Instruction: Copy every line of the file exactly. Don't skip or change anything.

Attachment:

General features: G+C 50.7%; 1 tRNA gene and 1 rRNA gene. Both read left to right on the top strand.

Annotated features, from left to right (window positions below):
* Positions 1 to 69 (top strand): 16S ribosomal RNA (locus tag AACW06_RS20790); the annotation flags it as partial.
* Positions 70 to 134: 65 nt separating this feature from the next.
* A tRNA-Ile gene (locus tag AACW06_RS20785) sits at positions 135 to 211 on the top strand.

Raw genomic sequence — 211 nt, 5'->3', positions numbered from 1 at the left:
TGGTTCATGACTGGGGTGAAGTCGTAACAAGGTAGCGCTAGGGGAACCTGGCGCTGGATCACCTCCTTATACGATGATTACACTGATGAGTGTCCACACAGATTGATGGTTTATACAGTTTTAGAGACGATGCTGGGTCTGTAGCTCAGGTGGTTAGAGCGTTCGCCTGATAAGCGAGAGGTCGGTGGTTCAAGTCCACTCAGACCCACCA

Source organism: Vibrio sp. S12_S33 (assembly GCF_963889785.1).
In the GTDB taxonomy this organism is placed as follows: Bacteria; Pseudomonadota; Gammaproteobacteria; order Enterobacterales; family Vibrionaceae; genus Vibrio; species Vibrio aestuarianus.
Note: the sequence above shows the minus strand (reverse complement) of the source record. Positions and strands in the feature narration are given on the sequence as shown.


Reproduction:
General features: G+C 50.7%; 1 tRNA gene and 1 rRNA gene. Both read left to right on the top strand.

Annotated features, from left to right (window positions below):
* Positions 1 to 69 (top strand): 16S ribosomal RNA (locus tag AACW06_RS20790); the annotation flags it as partial.
* Positions 70 to 134: 65 nt separating this feature from the next.
* A tRNA-Ile gene (locus tag AACW06_RS20785) sits at positions 135 to 211 on the top strand.

Raw genomic sequence — 211 nt, 5'->3', positions numbered from 1 at the left:
TGGTTCATGACTGGGGTGAAGTCGTAACAAGGTAGCGCTAGGGGAACCTGGCGCTGGATCACCTCCTTATACGATGATTACACTGATGAGTGTCCACACAGATTGATGGTTTATACAGTTTTAGAGACGATGCTGGGTCTGTAGCTCAGGTGGTTAGAGCGTTCGCCTGATAAGCGAGAGGTCGGTGGTTCAAGTCCACTCAGACCCACCA

Source organism: Vibrio sp. S12_S33 (assembly GCF_963889785.1).
In the GTDB taxonomy this organism is placed as follows: Bacteria; Pseudomonadota; Gammaproteobacteria; order Enterobacterales; family Vibrionaceae; genus Vibrio; species Vibrio aestuarianus.
Note: the sequence above shows the minus strand (reverse complement) of the source record. Positions and strands in the feature narration are given on the sequence as shown.